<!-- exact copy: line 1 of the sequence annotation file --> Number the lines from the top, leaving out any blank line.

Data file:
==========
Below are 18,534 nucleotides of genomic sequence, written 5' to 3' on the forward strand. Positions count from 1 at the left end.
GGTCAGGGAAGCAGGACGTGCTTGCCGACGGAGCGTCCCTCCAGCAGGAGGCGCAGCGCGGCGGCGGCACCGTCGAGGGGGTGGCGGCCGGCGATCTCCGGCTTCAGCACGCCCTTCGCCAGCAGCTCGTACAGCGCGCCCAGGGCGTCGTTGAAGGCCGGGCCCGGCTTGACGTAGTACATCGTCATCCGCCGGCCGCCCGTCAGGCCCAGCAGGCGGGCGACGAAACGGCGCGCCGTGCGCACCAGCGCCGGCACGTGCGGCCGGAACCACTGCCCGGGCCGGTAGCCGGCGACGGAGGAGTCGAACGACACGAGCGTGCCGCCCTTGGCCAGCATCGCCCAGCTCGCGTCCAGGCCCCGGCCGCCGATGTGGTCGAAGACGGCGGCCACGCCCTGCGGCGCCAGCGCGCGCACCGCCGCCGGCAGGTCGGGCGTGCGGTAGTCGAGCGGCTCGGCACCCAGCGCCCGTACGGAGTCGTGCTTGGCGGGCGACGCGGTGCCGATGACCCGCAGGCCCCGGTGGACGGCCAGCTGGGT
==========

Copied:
Below are 18,534 nucleotides of genomic sequence, written 5' to 3' on the forward strand. Positions count from 1 at the left end.